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Overview

Distribution

Range Description

C. microglochin has a curious distribution; it occurs from Scandinavia south to France and Italy east through Russia an the Caucasus to Mongolia, China and the eastern seaboard of Russia. It also occurs throughout much of northern North America and South America (The Board of Trustees of the Royal Botanic Garden, Kew 2013).
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National Distribution

Canada

Origin: Native

Regularity: Regularly occurring

Currently: Present

Confidence: Confident

United States

Origin: Unknown/Undetermined

Regularity: Regularly occurring

Currently: Unknown/Undetermined

Confidence: Confident

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Global Range: Newfoundland to Alaska, south to Connecticut, Pennsylvania, Minnesota, and Washington. Disjunct populations occur in Montana, Wyoming, and Colorado (Hermann 1970; Evert et al. 1986; Fertig and Jones 1992).

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Kashmir, Nepal, arctic-alpine N. Hemisphere.
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Distribution: Circum-boreal species with gap in Siberia; C. European mts., Caucasus, NW Iran; C Asian mts. from Dzungarskiy Alatau southwards and from C Afghanistan, Pakistan, Kashmir eastwards to Nepal.
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Physical Description

Morphology

Elevation Range

4100-4600 m
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Description

Erect perennial, 7-30 cm. Rhizome with short stolons. Stem terete, smooth. Leaves to half of stem length; sheaths 5-25 mm, dark brown, frequently with red-brown flecks, margin of scarious side straight or slightly concave; ligule c. 0.5 mm, arch almost straight; blades 0.4-0.8 mm wide, terete with groove on adaxial side, smooth, apex obtuse. Inflorescence 6-10 mm, a single androgynous spike. Bracts 0. Male part of inflorescence 4-6 mm, with less than 10 flowers; male glumes c. 3.5 mm, caducous, cymbiform, truncate, light-brown. Female part of inflorescence with 4-11 flowers; female glumes 2-2.5 x 1.1-1.5 mm, caducous, widely oblong, apex rounded, margins scarious, brown; utricles 3.9-5 x 0.7-0.9 mm, with a suberous c. 0.5 mm stipe, finally reflexed, long fusiform, terete, smooth, rachilla extends 5 mm through ostiole, beak c. 1.5 mm, cylindrical, ostiole margins scarious. Stigmas 3. Nut 2.1-2.3 x 0.5-0.6 mm, cylindrical, very finely rugulose, greenish brown.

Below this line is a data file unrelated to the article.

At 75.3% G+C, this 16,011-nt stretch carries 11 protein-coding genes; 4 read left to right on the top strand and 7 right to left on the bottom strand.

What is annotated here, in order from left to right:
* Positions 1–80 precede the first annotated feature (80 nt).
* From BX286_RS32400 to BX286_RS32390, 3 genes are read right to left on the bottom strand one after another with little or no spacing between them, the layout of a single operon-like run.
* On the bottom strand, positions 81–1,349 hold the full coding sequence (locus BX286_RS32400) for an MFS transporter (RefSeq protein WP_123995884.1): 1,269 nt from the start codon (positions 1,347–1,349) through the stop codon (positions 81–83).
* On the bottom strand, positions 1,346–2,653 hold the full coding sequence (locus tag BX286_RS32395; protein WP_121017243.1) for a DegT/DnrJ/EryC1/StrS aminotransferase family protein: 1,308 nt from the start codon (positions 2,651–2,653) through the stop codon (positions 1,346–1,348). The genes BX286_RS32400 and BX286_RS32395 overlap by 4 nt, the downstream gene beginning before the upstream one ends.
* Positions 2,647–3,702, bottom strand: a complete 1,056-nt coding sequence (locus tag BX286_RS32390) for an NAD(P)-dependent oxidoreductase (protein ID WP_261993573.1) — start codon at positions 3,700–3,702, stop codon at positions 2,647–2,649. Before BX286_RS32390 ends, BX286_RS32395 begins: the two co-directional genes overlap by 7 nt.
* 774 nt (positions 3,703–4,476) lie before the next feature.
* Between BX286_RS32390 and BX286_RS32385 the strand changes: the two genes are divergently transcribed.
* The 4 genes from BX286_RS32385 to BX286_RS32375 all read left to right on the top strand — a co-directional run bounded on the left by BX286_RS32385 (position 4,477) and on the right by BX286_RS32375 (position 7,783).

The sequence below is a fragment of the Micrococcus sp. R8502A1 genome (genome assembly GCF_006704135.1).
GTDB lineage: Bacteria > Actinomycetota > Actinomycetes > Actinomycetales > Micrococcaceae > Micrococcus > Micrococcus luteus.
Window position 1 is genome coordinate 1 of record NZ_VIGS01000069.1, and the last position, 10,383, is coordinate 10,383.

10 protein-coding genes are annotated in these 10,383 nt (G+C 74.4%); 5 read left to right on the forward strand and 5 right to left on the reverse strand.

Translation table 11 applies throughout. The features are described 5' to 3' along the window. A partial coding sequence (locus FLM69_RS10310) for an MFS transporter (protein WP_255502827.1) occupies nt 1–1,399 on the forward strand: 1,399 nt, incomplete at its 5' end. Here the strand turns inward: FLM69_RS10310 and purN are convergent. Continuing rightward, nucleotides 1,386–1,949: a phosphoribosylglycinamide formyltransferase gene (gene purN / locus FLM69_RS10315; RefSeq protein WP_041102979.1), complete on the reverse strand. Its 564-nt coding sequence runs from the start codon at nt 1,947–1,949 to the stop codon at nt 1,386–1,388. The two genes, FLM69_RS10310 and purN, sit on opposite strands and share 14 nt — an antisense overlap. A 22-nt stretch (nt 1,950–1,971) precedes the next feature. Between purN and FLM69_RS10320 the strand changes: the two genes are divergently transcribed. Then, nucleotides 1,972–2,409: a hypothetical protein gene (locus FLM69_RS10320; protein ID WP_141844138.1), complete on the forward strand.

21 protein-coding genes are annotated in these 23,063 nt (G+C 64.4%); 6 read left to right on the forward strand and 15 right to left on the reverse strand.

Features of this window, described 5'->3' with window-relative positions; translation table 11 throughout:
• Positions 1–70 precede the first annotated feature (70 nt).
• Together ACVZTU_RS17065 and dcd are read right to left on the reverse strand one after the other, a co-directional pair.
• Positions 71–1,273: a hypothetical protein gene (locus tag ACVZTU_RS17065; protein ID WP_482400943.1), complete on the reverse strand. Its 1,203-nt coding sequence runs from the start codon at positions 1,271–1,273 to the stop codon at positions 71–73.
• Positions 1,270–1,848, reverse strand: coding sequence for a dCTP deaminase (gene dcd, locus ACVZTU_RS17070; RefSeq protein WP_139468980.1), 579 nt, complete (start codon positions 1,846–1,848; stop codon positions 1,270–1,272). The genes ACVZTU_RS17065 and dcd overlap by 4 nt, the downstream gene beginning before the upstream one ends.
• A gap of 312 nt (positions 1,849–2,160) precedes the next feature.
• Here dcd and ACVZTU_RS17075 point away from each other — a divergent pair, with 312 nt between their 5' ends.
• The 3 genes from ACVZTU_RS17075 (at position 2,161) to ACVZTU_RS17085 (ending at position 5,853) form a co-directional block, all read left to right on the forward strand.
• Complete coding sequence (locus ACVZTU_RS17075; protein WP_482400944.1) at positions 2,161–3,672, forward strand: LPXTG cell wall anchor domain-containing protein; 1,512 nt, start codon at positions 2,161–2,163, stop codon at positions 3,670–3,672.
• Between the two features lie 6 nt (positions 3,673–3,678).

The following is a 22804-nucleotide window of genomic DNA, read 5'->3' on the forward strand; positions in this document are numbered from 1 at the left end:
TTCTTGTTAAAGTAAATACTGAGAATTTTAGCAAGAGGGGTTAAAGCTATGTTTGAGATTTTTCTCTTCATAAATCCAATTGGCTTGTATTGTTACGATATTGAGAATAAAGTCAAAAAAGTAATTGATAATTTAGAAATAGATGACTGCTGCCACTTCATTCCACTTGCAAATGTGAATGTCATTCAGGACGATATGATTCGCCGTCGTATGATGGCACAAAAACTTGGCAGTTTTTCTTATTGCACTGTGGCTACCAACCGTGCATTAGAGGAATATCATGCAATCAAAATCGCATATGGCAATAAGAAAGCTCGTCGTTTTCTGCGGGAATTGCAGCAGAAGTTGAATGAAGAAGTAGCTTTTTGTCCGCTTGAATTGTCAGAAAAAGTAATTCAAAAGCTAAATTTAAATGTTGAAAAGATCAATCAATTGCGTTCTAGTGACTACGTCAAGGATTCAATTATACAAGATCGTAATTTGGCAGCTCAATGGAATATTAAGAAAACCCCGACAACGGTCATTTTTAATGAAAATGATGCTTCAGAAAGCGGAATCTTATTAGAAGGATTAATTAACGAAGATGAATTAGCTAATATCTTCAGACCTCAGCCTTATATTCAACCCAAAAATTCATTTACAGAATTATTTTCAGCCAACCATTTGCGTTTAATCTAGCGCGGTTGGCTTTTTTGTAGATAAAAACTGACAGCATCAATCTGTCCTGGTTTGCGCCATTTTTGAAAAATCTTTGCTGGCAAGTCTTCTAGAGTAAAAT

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Ecology

Habitat

Habitat and Ecology

Habitat and Ecology
C. microglochin occurs in moist, calcareous, often peaty ground in open barrens, tundra (often very wet or flooded), fens, seeps over shallow bedrock, boggy subalpine meadows, sandy or gravelly river flats and clay or silt at lakeshores and seasides, at elevations of 0–3,700 m asl (Ball et al. 2003). In the UK, this species is a member of a distinctive high-level facies, of Carex viridula subsp. oedocarpa - Saxifraga aizoides mire in which other alpine species occur such as C. atrofusca, Juncus biglumis, J. castaneus, together with Carex dioica, Thalictrum alpinum, Aneura pinguis, Blindia acuta, Campylium stellatum and Scorpidium revolvens in gently sloping stony, micaceous flushes where the total plant cover is usually less than 50% (Jermy et al. 2007).

Systems
  • Terrestrial
  • Freshwater
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Wet meadows, along streams etc.
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Life History and Behavior

Cyclicity

Flower/Fruit

Fl. Per.: June- August.
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Molecular Biology and Genetics

Molecular Biology

Barcode data: Carex microglochin

The following is a representative barcode sequence, the centroid of all available sequences for this species.


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Statistics of barcoding coverage: Carex microglochin

Barcode of Life Data Systems (BOLDS) Stats
Public Records: 7
Specimens with Barcodes: 7
Species With Barcodes: 1
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Conservation

Conservation Status

IUCN Red List Assessment


Red List Category
LC
Least Concern

Red List Criteria

Version
3.1

Year Assessed
2014

Assessor/s
Lansdown, R.V.

Reviewer/s
Smith, K.

Contributor/s

Justification
In spite of local declines and extinction, overall this species is widespread with stable populations and does not face any major threats. It is therefore classed as Least Concern.

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National NatureServe Conservation Status

Canada

Rounded National Status Rank: N4 - Apparently Secure

United States

Rounded National Status Rank: NNR - Unranked

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NatureServe Conservation Status

Rounded Global Status Rank: G5 - Secure

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Population

Population
C. microglochin is considered extinct in Germany and Poland (The Board of Trustees of the Royal Botanic Garden, Kew 2013) and is declining in Finland (Rassi et al. 2010), the UK (Cheffings and Farrell 2005) and Switzerland (Landolt 1991). Outside these areas populations appear stable.

Population Trend
Stable
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Threats

Major Threats
The reason for local declines and extinction is not clear, but it may be related to atmospheric deposition of nutrients. Outside of northern Europe, there are no known past, ongoing, or future threats to this species.
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Management

Conservation Actions

Conservation Actions
C. microglochin is listed as Endangered (A1ac, B1+2abcde) in Finland (Rassi et al. 2010), Vulnerable (D2) in the UK (Cheffings and Farrell 2005) and Vulnerable in Switzerland (Landolt 1991).

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